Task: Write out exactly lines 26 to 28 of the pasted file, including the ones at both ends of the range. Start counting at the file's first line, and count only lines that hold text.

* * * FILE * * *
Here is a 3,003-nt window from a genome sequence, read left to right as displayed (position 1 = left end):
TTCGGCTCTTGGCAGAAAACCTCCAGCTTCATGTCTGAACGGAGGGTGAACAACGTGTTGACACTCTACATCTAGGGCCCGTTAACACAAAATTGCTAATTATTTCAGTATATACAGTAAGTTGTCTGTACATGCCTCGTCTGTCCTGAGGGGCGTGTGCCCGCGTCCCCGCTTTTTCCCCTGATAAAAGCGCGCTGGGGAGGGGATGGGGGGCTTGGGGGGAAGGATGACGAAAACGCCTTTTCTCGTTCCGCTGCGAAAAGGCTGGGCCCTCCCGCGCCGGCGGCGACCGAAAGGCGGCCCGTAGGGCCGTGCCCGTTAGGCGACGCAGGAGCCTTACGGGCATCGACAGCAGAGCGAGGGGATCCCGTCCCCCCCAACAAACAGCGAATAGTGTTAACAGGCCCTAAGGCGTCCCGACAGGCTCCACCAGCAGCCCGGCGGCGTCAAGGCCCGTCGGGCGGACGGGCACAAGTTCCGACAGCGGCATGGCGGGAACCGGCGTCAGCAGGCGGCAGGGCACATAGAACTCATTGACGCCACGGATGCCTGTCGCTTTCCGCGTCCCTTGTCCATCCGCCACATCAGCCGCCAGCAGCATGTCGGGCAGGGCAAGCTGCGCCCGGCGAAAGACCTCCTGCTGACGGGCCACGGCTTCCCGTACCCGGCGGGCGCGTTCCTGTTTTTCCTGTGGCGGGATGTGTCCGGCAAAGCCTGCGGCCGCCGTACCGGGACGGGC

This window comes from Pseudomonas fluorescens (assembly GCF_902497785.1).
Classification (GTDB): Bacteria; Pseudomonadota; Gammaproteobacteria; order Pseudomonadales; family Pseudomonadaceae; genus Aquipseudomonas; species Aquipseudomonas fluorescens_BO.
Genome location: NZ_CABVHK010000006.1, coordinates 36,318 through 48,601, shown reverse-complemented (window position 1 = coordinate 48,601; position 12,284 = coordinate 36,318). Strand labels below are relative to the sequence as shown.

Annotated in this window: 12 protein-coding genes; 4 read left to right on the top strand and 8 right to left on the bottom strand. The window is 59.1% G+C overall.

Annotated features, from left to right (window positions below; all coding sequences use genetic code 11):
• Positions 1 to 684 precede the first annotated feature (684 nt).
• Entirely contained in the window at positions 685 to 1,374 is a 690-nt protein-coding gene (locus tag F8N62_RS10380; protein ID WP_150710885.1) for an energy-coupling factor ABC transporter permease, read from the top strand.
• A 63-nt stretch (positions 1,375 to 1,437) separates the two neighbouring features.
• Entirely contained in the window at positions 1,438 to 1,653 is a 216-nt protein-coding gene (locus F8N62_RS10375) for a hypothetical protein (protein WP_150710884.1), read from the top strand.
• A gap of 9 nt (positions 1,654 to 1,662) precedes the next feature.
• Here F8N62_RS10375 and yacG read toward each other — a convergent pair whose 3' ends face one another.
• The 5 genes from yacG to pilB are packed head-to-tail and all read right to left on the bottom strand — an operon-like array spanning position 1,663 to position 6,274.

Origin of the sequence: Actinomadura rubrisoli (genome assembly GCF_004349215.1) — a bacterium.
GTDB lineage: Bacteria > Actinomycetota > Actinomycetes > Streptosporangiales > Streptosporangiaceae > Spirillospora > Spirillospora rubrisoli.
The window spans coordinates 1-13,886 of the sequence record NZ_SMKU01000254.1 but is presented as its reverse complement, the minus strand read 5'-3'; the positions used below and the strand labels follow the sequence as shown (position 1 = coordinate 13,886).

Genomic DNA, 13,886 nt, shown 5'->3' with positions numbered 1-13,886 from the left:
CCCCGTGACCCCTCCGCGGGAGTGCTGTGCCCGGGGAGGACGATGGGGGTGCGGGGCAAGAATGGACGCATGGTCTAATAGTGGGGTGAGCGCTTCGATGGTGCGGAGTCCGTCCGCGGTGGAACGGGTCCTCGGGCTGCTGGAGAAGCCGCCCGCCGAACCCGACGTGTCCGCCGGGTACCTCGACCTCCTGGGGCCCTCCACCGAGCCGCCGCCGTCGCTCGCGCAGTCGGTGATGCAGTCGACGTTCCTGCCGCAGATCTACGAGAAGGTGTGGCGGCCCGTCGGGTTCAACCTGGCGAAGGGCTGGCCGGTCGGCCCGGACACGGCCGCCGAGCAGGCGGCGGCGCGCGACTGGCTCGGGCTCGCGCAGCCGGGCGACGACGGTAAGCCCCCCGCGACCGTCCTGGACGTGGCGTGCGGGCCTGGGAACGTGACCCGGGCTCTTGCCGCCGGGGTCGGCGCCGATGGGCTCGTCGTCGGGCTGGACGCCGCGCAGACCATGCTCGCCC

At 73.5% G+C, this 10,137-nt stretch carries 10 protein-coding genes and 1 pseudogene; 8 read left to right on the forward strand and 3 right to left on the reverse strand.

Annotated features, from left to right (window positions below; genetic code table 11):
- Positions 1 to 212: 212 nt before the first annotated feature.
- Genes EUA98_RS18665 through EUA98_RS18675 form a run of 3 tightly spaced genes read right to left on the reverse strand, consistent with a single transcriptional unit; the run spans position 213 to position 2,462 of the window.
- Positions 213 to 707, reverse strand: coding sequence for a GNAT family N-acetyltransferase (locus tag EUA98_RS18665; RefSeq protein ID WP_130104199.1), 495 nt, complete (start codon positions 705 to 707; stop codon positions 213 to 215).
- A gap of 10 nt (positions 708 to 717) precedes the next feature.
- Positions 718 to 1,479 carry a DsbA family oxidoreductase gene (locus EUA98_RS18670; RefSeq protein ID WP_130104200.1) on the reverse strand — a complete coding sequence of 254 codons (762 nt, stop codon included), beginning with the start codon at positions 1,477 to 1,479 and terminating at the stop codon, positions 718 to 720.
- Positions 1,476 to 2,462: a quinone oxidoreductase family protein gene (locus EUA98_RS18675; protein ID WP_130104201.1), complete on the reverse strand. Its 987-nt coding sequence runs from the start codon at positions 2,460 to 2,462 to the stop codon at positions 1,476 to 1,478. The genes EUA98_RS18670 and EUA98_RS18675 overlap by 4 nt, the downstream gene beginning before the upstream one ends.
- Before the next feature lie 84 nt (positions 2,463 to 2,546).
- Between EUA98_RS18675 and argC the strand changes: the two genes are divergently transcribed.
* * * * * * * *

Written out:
- Positions 718 to 1,479 carry a DsbA family oxidoreductase gene (locus EUA98_RS18670; RefSeq protein ID WP_130104200.1) on the reverse strand — a complete coding sequence of 254 codons (762 nt, stop codon included), beginning with the start codon at positions 1,477 to 1,479 and terminating at the stop codon, positions 718 to 720.
- Positions 1,476 to 2,462: a quinone oxidoreductase family protein gene (locus EUA98_RS18675; protein ID WP_130104201.1), complete on the reverse strand. Its 987-nt coding sequence runs from the start codon at positions 2,460 to 2,462 to the stop codon at positions 1,476 to 1,478. The genes EUA98_RS18670 and EUA98_RS18675 overlap by 4 nt, the downstream gene beginning before the upstream one ends.
- Before the next feature lie 84 nt (positions 2,463 to 2,546).